You can do this by Opening up Google maps, Naver Maps, or Kakao Maps, plugging in your address and searching around it.
Examples of major ones are Gangnam Station, Sinsa Station, Apgujeong Station, Itaewon Station, etc
 
You can use Google Maps to track your location and make sure you're getting off on the right stop. If not just ask the bus driver to alert you when you get to your destination. There will be automated voice notifications in the bus but to my experience, they are very easy to sleep through 😅
 
Taxi’s
If the bus drops you off too far from your location you can always take a taxi. There’s usually a taxi line near the bus stop or you can just hail one from the street (Look for the lit up top). Taxis typically come in grey, orange, white, and black. The latter are more luxurious and will charge a slight premium. Taxis may seem a bit expensive but keep in mind it is not courtesy to tip (often it's seen as rude).
 
Generally taxi’s start at 3000₩, increasing 100₩ every 150m, with the black taxi’s starting at 5000₩, increasing 200w every 150m.
 
A majority of taxi’s still don’t have GPS systems so it’s helpful if you check ahead of time and look for common landmarks around your destination to tell them to goto. Large hotels, main street crossings all work. If that doesn't work, remember the numbers "02-1330" and ask the taxi driver to call it for you. An English interpreter will come on and will help you communicate with the taxi driver.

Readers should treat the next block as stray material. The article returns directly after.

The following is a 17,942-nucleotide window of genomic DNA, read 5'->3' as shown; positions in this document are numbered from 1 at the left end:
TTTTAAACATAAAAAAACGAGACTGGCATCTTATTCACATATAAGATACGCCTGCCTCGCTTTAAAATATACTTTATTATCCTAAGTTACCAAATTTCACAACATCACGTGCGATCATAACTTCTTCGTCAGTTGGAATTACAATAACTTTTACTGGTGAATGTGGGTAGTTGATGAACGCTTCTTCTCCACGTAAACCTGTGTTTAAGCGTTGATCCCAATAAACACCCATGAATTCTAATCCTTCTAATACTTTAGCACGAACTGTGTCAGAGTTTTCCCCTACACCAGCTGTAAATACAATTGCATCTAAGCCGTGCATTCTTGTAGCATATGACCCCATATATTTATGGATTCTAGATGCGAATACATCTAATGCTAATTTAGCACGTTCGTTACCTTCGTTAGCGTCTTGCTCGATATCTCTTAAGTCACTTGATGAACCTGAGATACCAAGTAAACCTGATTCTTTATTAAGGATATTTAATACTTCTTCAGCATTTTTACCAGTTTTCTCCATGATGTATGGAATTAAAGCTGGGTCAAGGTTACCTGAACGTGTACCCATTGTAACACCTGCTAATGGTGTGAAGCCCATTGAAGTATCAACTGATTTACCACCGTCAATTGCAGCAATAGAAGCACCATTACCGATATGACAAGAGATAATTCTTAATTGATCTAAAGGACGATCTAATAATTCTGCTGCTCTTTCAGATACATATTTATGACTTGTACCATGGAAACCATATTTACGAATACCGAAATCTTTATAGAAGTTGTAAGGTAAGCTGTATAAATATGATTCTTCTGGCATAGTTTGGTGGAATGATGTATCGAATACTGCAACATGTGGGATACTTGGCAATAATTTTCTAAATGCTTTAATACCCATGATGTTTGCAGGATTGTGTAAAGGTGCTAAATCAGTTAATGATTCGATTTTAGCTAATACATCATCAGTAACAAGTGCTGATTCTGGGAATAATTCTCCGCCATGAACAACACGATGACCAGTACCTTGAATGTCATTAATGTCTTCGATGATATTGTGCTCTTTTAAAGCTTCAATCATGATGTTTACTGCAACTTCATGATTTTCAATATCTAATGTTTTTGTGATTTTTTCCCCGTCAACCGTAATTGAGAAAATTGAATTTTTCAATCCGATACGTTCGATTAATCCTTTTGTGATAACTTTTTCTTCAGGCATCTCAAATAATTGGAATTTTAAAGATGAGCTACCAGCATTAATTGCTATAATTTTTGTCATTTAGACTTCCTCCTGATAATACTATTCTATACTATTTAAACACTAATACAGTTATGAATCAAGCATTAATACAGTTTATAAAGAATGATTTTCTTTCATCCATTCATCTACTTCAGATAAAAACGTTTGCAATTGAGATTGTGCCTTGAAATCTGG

Aside, if you’re used to Uber and Lyft, there’s a taxi service in Korea based off the chat app called Kakao Taxi. You can use this to hail the nearest taxi driver straight to you. Here is a guide for the english translations for the app.
 
Travel Hack: If you’re staying at a hotel, the hotel will usually only have the luxury taxi’s available. You can ask them for an “Ilban” normal taxi, who is usually waiting right around the corner out of sight.
 
Make sure to always grab the receipt. If you forget something in the cab you can call the taxi driver directly via the receipt and request him to come back

Getting Around The City and Exploring

Example: Naver Maps zooming in on Gangnam Station & Alver Coffee

Back to the original statement with Google Maps
Due to the imminent threats of the North, South Korea doesn't allow any international servers to hold data on their local mapping. Since Google is operating their servers outside of South Korea, you will not be able to use them to explore with them and plan out your trip. Because of this, yelp is also out of the picture, as well as Uber and Lyft.
 
Getting around with Street Buses and Trains
The high majority of locals use the bus and train systems. Unlike most countries, the public transit systems in Seoul are extremely efficient and very clean. Again, Kakao Maps is the best way to find the correct buses to take and will give you countdowns to the arrivals.
 
Travel Tip: If you are arriving at a train station, keep in mind which station exit you need to take in order to end up on the correct side of the street. They are conveniently numbered and there are signs all throughout the subway pointing to the different exits available.
 
 
 
 

Conclusion and Next Steps

Congrats! You should be well versed and know how to get around Seoul!

Seoul's neighborhoods are amazing and all hold a uniquely beautiful vibe to them. Make sure to head on over to our next post on the different neighborhoods and hidden alleys.


Kyle heads up our marketing at Blue Flamingo. He is currently based out in Los Angeles, CA and is a self confessed fanatic of Korean Food. He is passionate about health, travel, freediving, and furry animals.